As a native son, I am appalled at the spike in barbaric acts of volatile abuse committed on my homeland by handsomely paid professionals upon powerless citizens. Recently, I watched a video of Ray Rice, then a football player with the Baltimore Ravens, punching and knocking out his fiancee, Janay Palmer. I then recalled watching a video of a Staten Island police officer, Daniel Pantaleo, use an officially banned chokehold to suffocate and murder Eric Garner, a Staten Island resident.

I then read a story about Greg Hardy, a member of the Carolina Panthers football club. Not long ago, on July 15, Hardy was convicted of assault on a female and communicating threats. “What is going on with these football players?” I wondered.

Next, I viewed an erstwhile video of a heavily armed white cop, Richard Haste, chase a weaponless Black boy named Ramarley Graham into his grandmother’s home and subsequently kill him. “What is going on with these cops?” I mused.

Most recently, Adrian Peterson, the all-star running back for the Minnesota Vikings, was arrested for physically disciplining his child with a wooden switch that left welts and scratches upon the legs and limbs of his offspring.

As Peterson was waiting to get bailed out of a Texas jail, the rest of the country was wondering what would make another white cop, Darren Wilson of Ferguson, Mo., shoot to kill a weaponless Black boy, Michael Brown, six times while his hands were pointed skyward?

As I continued to ponder the violence of both professions, I also noticed the similarities in their riot gear/game gear. Their helmets and face masks. Shoulder pads and breast plates. Boots and cleats. “They’re preparing for battle,” I thought.

Plus, many of them are gun owners. I remembered Plaxico Buress, a former star receiver for the New York Giants. He unwittingly shot himself at a New York nightclub. I then thought of Aaron Hernandez of the New England Patriots, who is currently incarcerated pending the outcome of three murder charges.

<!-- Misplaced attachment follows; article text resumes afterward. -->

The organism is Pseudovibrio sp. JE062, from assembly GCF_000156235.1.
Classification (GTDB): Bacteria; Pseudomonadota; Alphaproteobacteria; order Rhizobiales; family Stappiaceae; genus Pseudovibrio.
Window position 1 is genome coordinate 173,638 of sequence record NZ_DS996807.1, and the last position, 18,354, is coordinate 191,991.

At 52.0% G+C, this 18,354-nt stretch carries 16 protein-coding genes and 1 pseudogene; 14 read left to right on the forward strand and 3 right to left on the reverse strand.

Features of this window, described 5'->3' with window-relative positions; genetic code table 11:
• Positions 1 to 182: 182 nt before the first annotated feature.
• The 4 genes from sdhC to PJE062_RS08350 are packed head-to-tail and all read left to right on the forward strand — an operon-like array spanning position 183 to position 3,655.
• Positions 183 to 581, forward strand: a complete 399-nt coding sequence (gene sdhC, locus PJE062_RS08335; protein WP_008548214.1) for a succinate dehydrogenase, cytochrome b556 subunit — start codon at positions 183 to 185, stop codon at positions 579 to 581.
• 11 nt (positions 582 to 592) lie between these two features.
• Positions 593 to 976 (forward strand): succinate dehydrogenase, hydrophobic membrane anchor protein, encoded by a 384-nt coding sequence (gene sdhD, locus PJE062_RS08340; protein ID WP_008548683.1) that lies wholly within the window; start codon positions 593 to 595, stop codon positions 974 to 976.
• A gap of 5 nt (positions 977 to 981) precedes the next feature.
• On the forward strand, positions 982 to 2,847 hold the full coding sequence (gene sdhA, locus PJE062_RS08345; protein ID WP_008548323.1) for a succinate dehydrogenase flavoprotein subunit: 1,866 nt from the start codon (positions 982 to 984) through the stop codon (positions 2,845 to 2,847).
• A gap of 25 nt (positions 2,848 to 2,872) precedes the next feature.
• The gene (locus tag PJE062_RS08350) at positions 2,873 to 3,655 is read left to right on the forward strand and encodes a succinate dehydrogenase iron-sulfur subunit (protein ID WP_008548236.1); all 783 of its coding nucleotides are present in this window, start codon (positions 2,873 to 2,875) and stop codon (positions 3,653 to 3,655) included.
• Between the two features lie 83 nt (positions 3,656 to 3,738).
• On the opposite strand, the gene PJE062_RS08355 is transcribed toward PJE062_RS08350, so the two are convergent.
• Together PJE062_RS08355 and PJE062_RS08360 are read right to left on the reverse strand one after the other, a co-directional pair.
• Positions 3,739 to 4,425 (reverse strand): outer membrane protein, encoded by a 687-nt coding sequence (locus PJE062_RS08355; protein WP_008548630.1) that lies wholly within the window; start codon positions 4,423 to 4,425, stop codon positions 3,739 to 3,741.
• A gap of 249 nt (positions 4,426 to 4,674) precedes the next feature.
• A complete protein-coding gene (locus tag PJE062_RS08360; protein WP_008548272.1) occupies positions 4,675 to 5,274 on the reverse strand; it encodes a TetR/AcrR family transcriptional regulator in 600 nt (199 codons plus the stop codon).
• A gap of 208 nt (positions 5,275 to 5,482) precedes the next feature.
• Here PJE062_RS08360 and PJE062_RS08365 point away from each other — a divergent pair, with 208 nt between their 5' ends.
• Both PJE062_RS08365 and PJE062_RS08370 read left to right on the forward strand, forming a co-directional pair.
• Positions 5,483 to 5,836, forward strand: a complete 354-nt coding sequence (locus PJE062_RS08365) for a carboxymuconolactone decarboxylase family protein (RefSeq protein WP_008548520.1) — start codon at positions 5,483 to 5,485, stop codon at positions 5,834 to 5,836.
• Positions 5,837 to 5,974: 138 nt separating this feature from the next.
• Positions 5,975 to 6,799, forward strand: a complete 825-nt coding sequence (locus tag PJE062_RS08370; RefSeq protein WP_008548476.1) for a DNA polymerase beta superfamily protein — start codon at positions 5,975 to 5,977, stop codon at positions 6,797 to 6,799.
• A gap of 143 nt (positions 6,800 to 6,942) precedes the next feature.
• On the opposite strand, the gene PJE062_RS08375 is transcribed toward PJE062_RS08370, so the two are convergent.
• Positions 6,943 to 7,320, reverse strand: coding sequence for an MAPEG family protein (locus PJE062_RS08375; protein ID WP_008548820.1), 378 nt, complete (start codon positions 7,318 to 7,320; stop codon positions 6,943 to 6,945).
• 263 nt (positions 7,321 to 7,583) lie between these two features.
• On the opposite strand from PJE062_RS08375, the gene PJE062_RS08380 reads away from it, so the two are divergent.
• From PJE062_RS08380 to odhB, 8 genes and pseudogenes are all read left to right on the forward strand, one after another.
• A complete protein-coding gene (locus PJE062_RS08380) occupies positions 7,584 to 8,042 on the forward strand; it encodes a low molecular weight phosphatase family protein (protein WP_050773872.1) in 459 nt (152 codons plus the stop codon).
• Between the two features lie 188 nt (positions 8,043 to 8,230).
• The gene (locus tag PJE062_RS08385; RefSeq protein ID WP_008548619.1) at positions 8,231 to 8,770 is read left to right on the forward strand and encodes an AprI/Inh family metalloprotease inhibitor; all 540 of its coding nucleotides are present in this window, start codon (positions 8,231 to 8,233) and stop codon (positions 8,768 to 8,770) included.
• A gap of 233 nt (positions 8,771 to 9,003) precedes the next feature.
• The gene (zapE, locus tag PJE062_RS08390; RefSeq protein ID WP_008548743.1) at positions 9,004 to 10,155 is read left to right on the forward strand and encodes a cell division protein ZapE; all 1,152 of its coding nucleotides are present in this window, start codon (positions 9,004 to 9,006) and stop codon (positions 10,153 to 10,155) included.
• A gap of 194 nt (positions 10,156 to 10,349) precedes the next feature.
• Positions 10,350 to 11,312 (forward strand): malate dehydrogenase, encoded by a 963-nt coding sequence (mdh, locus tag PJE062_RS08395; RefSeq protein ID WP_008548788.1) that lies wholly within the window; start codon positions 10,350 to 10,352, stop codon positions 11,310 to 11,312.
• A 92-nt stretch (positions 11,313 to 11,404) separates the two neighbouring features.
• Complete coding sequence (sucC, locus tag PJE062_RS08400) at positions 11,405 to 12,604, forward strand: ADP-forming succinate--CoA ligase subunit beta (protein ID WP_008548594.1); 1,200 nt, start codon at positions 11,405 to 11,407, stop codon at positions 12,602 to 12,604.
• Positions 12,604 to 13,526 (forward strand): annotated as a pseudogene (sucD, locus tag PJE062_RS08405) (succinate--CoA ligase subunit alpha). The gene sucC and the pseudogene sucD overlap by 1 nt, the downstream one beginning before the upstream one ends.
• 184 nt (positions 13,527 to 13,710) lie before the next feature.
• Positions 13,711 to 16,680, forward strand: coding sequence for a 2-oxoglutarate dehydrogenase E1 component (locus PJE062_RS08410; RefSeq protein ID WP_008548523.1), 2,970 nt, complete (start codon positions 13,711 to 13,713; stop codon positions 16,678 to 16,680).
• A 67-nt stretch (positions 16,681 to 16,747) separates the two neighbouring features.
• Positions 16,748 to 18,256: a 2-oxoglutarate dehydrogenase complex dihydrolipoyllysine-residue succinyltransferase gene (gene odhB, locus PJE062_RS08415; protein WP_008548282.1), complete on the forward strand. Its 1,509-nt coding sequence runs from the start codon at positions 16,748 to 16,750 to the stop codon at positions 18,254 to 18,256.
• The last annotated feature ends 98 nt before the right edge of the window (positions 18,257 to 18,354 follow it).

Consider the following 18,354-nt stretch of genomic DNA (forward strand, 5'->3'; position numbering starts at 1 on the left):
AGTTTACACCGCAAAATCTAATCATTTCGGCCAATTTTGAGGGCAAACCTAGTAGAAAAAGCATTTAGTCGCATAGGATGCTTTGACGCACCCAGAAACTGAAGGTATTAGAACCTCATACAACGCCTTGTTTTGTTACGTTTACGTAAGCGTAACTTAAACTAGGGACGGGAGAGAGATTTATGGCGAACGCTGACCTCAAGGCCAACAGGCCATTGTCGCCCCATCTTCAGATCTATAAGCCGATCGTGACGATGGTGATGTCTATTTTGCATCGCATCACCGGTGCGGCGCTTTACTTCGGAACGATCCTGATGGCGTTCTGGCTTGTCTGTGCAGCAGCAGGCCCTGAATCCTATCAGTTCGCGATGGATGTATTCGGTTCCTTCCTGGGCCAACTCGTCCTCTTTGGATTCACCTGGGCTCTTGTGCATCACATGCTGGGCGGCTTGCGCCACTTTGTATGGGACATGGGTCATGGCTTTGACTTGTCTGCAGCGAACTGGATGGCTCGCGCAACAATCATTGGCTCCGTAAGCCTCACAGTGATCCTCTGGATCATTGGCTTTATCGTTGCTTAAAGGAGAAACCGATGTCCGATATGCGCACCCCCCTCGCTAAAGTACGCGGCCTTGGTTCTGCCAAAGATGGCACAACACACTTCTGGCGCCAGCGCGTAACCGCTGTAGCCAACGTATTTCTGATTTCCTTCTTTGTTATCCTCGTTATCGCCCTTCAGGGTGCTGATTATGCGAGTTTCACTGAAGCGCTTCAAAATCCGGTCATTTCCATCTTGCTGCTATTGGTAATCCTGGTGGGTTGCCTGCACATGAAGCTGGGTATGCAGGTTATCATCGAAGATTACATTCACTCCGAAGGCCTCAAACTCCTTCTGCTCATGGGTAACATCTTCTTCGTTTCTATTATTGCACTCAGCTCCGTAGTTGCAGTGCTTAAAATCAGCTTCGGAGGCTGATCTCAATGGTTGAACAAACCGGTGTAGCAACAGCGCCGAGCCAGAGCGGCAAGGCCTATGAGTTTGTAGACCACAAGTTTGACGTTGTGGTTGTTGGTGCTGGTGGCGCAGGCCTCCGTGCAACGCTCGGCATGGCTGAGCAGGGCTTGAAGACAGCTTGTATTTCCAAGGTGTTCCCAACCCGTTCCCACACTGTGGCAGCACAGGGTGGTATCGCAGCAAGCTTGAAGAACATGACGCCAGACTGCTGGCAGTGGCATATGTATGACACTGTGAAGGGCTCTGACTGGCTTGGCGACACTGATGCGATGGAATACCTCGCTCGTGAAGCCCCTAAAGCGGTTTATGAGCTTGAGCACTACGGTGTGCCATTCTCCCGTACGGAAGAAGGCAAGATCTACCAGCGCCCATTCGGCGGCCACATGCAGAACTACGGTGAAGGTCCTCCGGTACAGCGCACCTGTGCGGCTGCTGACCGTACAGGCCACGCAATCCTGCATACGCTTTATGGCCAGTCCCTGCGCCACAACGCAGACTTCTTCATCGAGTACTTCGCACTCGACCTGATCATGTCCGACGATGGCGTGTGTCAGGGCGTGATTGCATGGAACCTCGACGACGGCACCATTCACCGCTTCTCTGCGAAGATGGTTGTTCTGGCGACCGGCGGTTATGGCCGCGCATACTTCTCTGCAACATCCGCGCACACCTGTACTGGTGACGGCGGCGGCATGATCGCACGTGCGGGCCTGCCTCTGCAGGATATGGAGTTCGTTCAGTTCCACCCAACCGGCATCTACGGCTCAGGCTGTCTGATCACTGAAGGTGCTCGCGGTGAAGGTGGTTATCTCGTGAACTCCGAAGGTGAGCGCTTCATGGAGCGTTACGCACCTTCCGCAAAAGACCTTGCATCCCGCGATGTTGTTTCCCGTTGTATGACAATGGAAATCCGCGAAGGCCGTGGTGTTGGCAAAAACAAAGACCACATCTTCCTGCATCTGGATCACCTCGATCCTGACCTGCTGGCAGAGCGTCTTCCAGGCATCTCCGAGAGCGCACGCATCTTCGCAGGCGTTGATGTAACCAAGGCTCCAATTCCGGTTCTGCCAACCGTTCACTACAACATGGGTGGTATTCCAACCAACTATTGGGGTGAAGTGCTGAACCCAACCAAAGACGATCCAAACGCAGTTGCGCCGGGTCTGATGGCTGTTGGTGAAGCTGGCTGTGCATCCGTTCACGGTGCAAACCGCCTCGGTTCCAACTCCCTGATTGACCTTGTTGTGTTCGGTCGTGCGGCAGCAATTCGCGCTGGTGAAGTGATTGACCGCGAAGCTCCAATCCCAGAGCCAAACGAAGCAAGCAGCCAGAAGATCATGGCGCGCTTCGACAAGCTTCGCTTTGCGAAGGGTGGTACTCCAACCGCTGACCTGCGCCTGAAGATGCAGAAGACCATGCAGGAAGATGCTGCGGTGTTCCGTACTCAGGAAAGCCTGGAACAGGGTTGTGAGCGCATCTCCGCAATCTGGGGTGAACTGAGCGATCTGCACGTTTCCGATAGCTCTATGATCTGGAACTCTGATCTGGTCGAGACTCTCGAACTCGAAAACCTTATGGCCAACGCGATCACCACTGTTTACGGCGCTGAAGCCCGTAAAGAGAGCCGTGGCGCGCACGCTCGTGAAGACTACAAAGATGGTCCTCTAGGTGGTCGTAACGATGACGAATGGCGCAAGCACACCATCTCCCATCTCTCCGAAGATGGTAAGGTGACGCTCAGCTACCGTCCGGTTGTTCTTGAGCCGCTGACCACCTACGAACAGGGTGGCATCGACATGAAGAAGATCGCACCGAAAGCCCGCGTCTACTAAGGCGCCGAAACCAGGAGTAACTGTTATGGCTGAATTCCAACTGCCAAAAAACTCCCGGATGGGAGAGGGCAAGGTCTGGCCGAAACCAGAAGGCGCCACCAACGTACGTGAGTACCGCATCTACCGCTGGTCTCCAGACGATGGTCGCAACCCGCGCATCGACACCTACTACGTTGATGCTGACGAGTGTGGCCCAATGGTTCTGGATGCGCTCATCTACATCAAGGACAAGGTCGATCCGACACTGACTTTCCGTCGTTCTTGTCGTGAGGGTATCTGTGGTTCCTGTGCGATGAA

Another commonality amongst the two volatile entities is the central fact that they exist solely because of their rivalries. As professional players seek other opponents to hit, tackle, hurt and conquer in the name of competition, professional officers also seek civilians to arrest, hassle, harass, annoy, pester, brutalize and unquestionably kill their main opponent, young Black men, in the interest of justice.

However, the stark contrast of the two brutal and scandal-plagued entities is the commissioners, Roger Goodell of the NFL and Bill Bratton of the NYPD, and their subsequent responses. While the NFL players were suspended and criminally indicted for their ill-witted shenanigans, none of the homicidal cops have yet to face legal ramifications for their unlawful, horrendous crimes. Bratton would rather play word games like “banned doesn’t mean illegal,” while he semantically suggests that targeting the sale of a loose cigarette can ultimately lead to the arrest of the FBI’s most hunted.

Lastly, yet most importantly, Bratton needs to understand that New York City is not an arena or a stadium where we play “Cops and Robbers” because, despite what he may believe, Black life is not a game, and neither is domestic violence in any form, irrespective of the color or gender of its victims.